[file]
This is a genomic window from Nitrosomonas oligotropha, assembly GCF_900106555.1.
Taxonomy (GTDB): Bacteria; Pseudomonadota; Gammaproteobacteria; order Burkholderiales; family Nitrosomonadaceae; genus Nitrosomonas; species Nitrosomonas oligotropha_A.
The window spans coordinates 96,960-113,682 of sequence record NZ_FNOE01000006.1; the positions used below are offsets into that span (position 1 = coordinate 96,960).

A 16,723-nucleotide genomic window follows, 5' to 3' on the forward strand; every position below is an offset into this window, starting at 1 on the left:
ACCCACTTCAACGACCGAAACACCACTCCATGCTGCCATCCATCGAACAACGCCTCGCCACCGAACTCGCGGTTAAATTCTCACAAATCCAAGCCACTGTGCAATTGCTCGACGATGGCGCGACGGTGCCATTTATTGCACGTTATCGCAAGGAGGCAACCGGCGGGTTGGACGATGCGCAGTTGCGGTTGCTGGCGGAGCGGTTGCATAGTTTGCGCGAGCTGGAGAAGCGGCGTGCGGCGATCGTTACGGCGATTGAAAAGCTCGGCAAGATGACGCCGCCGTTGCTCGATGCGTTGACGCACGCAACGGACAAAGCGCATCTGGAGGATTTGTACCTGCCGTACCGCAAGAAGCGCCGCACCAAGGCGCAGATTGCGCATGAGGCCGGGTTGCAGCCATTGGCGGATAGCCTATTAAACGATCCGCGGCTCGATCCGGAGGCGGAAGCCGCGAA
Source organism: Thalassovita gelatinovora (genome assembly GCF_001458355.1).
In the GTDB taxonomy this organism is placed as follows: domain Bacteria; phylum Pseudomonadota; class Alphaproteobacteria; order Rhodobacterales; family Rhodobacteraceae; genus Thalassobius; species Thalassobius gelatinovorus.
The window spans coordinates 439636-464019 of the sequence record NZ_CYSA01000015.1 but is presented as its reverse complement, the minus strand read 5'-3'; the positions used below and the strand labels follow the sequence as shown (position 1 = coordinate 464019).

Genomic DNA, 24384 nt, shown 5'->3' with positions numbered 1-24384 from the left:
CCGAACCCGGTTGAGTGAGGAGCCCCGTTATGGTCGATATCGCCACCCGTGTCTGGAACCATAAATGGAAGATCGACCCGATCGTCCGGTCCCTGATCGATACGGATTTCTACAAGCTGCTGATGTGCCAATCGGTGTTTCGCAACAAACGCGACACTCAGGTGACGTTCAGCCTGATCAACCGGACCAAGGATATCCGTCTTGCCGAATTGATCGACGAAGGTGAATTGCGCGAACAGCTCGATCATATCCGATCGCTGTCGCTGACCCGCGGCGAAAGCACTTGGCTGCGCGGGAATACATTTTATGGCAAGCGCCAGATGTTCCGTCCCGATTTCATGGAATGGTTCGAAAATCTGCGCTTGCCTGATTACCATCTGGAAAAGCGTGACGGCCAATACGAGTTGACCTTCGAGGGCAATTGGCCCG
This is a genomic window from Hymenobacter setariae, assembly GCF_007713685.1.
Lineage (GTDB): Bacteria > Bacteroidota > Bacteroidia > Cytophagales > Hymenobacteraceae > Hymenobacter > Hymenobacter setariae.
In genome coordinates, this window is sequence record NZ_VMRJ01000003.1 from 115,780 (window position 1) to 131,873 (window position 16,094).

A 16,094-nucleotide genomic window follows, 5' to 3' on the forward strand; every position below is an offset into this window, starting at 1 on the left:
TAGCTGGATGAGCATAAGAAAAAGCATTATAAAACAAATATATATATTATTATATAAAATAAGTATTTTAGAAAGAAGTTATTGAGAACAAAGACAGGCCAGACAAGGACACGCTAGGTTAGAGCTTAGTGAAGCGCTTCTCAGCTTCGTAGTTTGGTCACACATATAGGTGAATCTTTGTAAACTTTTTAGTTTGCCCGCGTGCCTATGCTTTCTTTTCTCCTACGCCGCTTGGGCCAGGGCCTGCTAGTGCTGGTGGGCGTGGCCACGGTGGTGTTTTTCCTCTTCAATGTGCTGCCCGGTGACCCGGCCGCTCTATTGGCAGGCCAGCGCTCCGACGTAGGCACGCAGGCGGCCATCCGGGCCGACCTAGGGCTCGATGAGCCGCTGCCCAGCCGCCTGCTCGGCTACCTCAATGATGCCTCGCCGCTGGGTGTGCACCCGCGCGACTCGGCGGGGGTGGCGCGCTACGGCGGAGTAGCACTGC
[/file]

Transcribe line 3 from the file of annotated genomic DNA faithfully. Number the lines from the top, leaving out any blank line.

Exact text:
The window spans coordinates 96,960-113,682 of sequence record NZ_FNOE01000006.1; the positions used below are offsets into that span (position 1 = coordinate 96,960).